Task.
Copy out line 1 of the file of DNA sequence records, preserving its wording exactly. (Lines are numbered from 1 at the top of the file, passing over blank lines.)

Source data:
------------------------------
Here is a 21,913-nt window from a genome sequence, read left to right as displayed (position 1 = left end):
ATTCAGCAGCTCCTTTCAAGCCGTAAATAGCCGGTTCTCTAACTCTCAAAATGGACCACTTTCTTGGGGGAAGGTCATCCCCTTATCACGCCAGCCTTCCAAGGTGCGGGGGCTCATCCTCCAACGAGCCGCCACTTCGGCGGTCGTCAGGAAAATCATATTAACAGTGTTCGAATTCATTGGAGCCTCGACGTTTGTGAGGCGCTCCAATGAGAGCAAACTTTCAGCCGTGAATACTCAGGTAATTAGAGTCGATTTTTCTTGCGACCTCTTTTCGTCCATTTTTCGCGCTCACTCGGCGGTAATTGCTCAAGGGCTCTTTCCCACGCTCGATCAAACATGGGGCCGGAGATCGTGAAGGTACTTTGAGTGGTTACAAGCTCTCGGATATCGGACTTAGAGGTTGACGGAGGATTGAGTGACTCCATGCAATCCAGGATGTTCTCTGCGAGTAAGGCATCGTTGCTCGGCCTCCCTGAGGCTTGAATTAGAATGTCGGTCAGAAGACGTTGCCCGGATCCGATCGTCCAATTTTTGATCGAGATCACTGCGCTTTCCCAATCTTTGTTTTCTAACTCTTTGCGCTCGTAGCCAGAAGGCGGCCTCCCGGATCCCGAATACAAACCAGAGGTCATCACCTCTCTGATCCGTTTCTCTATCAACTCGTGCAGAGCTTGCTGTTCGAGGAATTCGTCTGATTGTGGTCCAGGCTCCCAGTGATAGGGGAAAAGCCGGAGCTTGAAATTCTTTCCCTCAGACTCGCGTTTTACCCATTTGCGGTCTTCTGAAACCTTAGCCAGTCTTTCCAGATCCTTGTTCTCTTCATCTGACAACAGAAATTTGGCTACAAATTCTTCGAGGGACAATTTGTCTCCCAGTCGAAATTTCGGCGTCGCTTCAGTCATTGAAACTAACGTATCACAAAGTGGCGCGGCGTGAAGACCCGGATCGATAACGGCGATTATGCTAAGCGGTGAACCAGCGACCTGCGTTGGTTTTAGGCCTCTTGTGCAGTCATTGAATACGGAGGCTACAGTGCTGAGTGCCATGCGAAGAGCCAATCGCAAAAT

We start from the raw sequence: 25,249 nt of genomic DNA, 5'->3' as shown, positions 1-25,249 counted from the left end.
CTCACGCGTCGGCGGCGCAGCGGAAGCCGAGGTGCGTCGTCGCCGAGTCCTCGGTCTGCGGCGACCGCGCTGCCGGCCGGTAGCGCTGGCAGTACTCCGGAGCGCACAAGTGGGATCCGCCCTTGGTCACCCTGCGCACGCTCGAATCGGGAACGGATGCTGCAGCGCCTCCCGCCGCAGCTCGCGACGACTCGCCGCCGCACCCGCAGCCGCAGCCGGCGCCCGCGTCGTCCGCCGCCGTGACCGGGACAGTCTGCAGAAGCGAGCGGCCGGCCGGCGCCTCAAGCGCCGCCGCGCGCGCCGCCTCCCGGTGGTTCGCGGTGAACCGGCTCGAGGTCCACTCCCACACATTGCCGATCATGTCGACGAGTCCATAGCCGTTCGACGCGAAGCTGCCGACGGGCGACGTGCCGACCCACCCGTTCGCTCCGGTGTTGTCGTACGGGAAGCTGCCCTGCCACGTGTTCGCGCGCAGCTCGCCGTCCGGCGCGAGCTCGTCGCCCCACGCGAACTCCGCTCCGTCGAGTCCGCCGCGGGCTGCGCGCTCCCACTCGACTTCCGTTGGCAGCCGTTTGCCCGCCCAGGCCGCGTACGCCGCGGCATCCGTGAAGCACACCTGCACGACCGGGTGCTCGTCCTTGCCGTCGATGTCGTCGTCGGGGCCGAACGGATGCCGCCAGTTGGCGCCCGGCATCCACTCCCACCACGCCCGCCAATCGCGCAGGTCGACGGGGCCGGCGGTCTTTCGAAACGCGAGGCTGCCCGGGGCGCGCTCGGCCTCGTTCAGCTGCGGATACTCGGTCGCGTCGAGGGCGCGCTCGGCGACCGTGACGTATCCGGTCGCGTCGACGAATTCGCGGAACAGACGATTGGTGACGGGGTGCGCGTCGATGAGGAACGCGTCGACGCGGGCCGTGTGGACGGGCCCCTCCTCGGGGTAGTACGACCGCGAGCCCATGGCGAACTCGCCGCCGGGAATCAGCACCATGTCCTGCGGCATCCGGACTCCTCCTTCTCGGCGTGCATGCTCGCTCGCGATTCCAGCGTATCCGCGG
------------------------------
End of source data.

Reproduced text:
Here is a 21,913-nt window from a genome sequence, read left to right as displayed (position 1 = left end):